Dear Gurudev, my question is about idol worship in the Hindu religion. Christians don’t have churches everywhere. Mosques and Gurudwaras are also not everywhere. Then why do Hindus have temples everywhere? Under every tree and in every corner you see a temple. To what extent is idol worship acceptable?
Sri Sri: Who says that idol worship is not practiced in Christianity? Even Christianity gives importance to idol worship. They put the symbol of Cross anywhere, even on the road, or on top of the hills, isn’t it? Many mosques are also being built at many places.
Now to what extent is idol worship acceptable in Hinduism? This is a question worth pondering upon. Wherever people have opposed idol worship, some other form of symbolism has come up.
What is an idol? It is a symbol. The Divinity which is formless, which cannot be described, which cannot be seen or touched, to see and understand that Divinity you need a medium. And that medium is what you call an idol. God does not reside in the idol but an idol points you to God.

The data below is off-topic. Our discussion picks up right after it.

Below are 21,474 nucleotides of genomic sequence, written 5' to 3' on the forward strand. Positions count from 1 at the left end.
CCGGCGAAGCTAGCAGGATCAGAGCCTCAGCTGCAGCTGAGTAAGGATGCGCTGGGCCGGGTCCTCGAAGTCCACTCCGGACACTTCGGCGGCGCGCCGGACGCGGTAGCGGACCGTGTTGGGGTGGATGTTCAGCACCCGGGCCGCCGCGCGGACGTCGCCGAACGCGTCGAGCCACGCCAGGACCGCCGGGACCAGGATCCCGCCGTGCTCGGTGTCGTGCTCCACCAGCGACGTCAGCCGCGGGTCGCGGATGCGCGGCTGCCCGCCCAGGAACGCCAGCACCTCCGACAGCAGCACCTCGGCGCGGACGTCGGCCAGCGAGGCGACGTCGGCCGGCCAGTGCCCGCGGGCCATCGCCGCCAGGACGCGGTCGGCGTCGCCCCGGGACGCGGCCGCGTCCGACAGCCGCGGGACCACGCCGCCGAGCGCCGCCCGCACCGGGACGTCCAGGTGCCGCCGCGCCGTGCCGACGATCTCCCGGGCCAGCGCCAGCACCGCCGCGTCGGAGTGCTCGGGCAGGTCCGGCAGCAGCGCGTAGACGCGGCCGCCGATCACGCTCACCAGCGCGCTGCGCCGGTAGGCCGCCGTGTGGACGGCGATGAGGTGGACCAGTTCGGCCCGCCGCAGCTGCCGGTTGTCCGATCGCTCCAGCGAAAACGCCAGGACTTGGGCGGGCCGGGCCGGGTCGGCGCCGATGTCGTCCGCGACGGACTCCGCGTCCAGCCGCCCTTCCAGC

See, in your house there is a picture of your grandfather on the wall. Now if someone asks you, 'Who is your grandfather?' You point to his picture. Is the picture your grandfather? No. Your grandfather is no more, but if someone asks you, you point to his picture and say , 'This is my grandfather'.
So a picture (or idol) is a medium or a symbol, that is why it is called pratima (an image or idol).
And it is good that there is not just one symbol or image as God. Otherwise people would think of God to be that way only. That is why here in India, we have thousands of different images of God. You can see God in any of these forms, whichever is dear to you (Ishta Devta: referring to a particular deity being fondly revered and worshipped by a person or a group of people).